There was a measure of air, openness and detail I have not quite experienced with any other speaker – not a fatiguing “hi-fi” kind of sound but relaxed with refinement and control and altogether true to the music. I attribute this to the ribbon drivers that operate from 500 Hz to far beyond my hearing. But I was never aware of the ribbons i.e. they never highlighted themselves, so faultless and natural were they. Whether I was playing CDs or LPs, the Piegas were consistent in their reproduction.

The recording of “the name is Makowicz”, Adam Makowicz on piano, Phil Woods on saxophone, with Marc Johnson, Phil Goodwin and Gene Estes (Sheffield Lab 21) is a “Direct-to-Disc” LP release that is surely out-of-print (it may be available on CD). You might feel it is unfair to highlight an OP disc but there are some outstanding examples of superbly recorded percussion, drums and piano on this jazz record. The cymbals as reproduced on the Piegas have a live quality that I have never before quite heard with any other speaker.

Piano, drums and percussion on this recording will expose anything less than superb transients in a system. The extraordinary response of the midrange and tweeter ribbons together with the speed of the two Vifa 8 ½ inch bass drivers were more than up to the demands of the record. The Sheffield record, as well as several others in my collection, as my listening notes indicate, demonstrate a coherence, neutrality and lack of coloration matched by very few speakers in my experience. Air and openness, transparent yet sweet, a solidity in the bass together with outstanding dynamics are the hallmarks of the Piega P10.

There was an effortless quality in the reproduction that contributed to hours of listening without any sign of fatigue. The speakers were always involving, delivering impact and invariably, tonally correct. Whether I was listening to jazz, classical, opera, popular or rock, the speakers rendered what the recording required.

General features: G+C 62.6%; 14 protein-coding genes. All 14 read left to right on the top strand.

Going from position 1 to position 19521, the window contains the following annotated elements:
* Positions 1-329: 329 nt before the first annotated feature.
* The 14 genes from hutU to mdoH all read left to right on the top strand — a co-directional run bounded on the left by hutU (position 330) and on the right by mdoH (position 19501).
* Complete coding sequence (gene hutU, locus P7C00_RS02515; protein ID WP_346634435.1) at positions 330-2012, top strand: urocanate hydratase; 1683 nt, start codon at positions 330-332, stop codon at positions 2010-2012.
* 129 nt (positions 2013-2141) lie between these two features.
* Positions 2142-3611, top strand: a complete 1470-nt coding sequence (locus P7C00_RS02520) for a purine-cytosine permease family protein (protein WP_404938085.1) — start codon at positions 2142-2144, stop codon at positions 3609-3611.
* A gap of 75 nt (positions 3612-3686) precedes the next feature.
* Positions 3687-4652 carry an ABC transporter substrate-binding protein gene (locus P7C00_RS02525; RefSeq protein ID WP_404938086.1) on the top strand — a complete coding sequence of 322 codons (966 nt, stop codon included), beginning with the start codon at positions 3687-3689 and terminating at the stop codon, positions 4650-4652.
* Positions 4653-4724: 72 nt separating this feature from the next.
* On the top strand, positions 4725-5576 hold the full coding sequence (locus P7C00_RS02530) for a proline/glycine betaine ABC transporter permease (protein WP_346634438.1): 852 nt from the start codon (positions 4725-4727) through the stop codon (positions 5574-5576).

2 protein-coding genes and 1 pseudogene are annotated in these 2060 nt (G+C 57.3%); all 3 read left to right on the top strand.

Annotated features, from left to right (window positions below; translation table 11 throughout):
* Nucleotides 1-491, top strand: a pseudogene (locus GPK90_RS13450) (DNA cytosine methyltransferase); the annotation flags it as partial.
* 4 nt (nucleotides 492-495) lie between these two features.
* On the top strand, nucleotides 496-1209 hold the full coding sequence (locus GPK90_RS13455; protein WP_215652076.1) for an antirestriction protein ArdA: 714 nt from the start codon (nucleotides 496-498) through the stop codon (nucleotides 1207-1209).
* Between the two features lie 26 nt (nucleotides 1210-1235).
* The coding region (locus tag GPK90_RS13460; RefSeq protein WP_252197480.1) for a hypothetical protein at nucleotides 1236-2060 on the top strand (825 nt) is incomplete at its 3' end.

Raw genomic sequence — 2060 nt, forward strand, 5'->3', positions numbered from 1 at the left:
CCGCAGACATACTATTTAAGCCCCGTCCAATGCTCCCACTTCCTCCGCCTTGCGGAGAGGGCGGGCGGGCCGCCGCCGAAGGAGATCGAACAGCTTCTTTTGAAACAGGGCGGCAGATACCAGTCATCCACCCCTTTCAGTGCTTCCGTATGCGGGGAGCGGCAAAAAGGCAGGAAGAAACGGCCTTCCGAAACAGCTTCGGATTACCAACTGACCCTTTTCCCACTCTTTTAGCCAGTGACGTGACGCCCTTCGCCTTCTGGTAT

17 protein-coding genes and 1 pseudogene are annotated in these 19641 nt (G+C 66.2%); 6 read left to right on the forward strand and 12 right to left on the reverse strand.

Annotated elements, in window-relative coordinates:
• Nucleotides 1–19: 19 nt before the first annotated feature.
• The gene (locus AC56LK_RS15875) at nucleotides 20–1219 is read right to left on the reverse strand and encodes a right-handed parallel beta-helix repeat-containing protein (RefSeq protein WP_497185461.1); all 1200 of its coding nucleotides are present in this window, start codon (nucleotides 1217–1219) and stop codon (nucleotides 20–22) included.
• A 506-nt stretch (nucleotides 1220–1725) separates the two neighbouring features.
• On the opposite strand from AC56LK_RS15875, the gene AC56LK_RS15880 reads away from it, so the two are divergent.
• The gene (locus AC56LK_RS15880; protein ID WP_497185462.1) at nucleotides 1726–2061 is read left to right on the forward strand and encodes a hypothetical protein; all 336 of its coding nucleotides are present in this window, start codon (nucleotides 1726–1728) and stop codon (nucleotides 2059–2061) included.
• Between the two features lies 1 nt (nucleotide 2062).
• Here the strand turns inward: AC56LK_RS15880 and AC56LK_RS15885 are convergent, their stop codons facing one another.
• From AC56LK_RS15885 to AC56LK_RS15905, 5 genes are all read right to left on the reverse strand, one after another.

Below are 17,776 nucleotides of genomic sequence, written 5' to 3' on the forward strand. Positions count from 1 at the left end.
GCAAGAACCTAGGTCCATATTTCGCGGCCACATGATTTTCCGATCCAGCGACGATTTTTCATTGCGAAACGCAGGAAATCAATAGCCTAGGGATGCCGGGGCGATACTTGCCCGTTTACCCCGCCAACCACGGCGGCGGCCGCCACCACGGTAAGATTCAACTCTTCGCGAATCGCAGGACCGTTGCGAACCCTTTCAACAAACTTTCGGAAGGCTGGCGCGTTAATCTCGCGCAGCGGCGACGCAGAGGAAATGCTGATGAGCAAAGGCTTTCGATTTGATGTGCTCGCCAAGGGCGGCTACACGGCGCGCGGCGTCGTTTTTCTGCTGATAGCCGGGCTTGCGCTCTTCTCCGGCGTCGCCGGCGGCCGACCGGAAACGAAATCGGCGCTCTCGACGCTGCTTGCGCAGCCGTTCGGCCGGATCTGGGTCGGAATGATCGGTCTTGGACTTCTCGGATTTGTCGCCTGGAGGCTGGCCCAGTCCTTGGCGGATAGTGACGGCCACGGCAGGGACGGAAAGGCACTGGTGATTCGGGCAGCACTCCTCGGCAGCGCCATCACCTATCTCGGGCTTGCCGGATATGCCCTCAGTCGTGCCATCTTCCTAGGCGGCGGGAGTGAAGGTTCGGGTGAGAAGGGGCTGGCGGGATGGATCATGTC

I measured the frequency response with the Gold Line Real Time Analyzer setting the microphone at my listening position and using pink noise from a CD test record. The graphic results displayed what in fact my ears had told me. The response was generally flat, not varying more than +/- 5dB. At 25 Hz , response was down only –3dB. Those, of course, were the results within the acoustical environment of my living room.


Piega is a Swiss speaker manufacturer whose products have recently been introduced into the United States. The most recent Audio Directory lists far more speaker systems than any other single audio category. The high-end market, particularly for new speakers, is very competitive and certainly at a time when computers and home-theater are having such an impact on audio. However, the P10 is a serious entry into the loudspeaker market. It is a system that is coherent, balanced, tonally accurate, detailed and open, with dynamic impact, clean transients, good imaging and depth; a system that is effortless in its reproduction of music that will reward you with many hours of listening without fatigue. Perhaps the most impressive thing about this speaker is that you can play it at ear shattering levels without the speakers compressing the sound or becoming raucous or rift with distortion! It is simply louder! Alternatively, at low levels they maintain all of their most positive qualities without losing dynamics – a most impressive aspect of a top notch system!

If you are an audiophile or music lover who has always loved the special sound of electrostatics, ribbons and similar speaker systems but despair at the lack of dynamics, low bass or unacceptable union with dynamic woofers in hybrid versions, then take heart, the P10 has solved the problem! No, it is not a ribbon dipole but these unique ribbon drivers have the best of what is so coveted with this technology and they are married to fast proprietary woofers with excellent lows, midbass and dynamics. On the other hand, dear reader, if you are simply turned on by full range speakers that have all the qualities of an excellent speaker system, whatever the design, and without the necessity for subwoofers and the like, then I urge you to take the opportunity of hearing the Piega P10. I have yet to hear a speaker in this price class that betters the P10. The Piega P10 is now my reference speaker and I expect it to be for a long time to come!

To answer the question posed at the beginning of this review, yes,this is the best of both worlds!

P.S. After the completion of this review, I added the Sony SCD-1, Super Audio CD player to my equipment. The Piega took full advantage of this wide band 20 Hz – 50K Hz (100K Hz in the Custom setting) system, demonstrating the immense superiority of DSD over conventional CDs. (See Clement Perry’s full review and my initial impressions of the SCD-1)

If you expect to be at CES 2000 in January you will find Piega exhibiting there. Sometime later in the year 2000, Piega will release a “cost-no-object” speaker system.